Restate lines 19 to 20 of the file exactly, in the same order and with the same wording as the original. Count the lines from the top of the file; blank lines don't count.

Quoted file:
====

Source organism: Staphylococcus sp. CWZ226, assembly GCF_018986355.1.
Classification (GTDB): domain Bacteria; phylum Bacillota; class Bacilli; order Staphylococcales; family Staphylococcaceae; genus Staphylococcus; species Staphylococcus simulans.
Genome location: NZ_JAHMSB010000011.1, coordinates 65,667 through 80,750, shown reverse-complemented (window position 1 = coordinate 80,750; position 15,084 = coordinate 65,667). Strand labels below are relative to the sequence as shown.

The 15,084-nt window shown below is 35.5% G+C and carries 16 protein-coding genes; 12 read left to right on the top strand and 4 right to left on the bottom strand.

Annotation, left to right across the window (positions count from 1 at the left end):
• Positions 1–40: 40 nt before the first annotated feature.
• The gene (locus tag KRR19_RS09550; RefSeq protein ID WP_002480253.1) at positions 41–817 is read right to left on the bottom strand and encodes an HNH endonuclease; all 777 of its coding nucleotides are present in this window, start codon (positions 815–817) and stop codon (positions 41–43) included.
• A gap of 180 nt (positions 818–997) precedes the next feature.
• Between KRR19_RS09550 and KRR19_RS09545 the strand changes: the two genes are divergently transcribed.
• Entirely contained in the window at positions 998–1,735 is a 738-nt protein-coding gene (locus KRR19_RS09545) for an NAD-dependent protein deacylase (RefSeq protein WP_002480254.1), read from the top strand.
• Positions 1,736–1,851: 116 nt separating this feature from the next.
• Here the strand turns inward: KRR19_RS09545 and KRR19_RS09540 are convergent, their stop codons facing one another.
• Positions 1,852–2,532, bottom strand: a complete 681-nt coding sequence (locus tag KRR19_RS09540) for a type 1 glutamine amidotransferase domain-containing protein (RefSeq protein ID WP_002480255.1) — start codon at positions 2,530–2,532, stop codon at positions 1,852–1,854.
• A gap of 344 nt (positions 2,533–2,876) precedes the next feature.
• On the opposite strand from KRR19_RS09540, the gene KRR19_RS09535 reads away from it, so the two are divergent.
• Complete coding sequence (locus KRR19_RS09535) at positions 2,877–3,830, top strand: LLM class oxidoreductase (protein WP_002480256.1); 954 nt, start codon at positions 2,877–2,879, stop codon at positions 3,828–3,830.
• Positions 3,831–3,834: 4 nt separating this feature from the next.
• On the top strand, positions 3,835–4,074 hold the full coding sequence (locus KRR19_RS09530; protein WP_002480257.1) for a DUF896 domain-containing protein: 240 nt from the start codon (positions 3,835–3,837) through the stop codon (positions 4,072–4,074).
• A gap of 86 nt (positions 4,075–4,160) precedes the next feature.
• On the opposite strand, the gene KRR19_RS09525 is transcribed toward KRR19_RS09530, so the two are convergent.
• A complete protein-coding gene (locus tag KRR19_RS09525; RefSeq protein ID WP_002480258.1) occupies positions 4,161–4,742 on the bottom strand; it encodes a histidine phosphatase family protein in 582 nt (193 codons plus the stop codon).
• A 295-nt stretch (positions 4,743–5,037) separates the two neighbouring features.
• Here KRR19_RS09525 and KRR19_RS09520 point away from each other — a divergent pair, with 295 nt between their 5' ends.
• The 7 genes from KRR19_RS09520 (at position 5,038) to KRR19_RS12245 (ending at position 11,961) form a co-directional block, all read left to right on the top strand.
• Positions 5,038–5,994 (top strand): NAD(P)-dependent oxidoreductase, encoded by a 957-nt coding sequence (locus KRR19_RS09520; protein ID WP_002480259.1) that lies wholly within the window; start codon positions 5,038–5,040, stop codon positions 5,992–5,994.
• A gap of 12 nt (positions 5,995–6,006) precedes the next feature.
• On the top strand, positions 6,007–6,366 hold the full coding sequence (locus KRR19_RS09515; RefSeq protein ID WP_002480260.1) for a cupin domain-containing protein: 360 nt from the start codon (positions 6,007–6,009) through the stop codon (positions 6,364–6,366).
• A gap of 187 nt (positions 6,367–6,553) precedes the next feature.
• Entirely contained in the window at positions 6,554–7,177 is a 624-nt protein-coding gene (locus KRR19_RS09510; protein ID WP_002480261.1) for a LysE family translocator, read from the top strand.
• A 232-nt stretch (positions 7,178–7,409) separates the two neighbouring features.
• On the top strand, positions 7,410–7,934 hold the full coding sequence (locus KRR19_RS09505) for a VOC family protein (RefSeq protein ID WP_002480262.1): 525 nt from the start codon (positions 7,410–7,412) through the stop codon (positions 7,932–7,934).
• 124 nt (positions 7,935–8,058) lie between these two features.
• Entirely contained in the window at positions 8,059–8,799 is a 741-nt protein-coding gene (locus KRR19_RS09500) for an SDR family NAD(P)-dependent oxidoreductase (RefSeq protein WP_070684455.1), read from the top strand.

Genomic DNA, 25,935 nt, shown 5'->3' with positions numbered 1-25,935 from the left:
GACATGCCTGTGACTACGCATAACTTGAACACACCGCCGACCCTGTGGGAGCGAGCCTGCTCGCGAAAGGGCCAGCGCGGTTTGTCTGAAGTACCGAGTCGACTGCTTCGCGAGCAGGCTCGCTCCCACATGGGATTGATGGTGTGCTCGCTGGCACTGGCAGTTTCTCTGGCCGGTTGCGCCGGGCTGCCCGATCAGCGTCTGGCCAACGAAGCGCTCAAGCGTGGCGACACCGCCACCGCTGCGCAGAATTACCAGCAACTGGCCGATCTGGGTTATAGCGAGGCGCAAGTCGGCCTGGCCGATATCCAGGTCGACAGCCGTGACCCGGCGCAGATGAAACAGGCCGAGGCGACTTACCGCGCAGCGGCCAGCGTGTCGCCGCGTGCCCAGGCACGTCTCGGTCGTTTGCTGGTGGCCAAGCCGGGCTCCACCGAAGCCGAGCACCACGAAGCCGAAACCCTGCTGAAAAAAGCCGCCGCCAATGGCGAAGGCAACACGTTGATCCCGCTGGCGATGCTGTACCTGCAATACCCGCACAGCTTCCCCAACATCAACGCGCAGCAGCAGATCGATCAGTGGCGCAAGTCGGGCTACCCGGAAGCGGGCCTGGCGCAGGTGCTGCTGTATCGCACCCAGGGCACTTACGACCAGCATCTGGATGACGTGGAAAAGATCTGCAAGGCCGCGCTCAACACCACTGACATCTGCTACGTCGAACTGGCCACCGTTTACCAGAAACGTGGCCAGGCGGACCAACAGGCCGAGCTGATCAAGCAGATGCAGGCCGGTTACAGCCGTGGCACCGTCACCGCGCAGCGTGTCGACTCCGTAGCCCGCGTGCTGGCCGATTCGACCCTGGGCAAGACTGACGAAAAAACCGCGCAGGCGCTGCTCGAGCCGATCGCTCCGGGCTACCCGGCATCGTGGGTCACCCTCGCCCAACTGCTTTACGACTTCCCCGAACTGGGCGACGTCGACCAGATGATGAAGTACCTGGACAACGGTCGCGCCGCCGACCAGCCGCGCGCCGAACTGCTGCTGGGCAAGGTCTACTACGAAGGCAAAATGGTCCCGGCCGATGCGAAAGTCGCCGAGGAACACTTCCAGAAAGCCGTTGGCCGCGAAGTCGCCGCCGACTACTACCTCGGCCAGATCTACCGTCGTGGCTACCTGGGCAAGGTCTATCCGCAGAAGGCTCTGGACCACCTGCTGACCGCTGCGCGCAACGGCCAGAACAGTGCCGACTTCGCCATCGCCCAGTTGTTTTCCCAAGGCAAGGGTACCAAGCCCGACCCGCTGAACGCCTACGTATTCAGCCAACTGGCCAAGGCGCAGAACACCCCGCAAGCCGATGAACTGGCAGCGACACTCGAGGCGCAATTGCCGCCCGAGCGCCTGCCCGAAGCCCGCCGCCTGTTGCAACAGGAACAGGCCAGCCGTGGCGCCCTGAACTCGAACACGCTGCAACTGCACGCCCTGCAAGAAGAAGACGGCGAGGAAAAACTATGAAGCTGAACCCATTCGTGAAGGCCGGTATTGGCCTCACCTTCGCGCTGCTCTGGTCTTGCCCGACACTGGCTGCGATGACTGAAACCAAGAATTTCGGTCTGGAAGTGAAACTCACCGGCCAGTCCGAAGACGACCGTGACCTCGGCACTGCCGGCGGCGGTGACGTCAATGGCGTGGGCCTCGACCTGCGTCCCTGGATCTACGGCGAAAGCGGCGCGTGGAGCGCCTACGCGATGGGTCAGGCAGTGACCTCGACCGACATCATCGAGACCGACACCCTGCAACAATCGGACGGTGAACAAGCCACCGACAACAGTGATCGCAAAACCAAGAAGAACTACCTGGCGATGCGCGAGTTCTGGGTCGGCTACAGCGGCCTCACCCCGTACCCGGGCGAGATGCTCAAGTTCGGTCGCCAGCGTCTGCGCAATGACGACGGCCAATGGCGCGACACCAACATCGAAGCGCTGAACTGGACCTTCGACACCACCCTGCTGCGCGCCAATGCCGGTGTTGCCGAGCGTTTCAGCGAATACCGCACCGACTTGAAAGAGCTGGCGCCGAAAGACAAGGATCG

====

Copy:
• A gap of 86 nt (positions 4,075–4,160) precedes the next feature.
• On the opposite strand, the gene KRR19_RS09525 is transcribed toward KRR19_RS09530, so the two are convergent.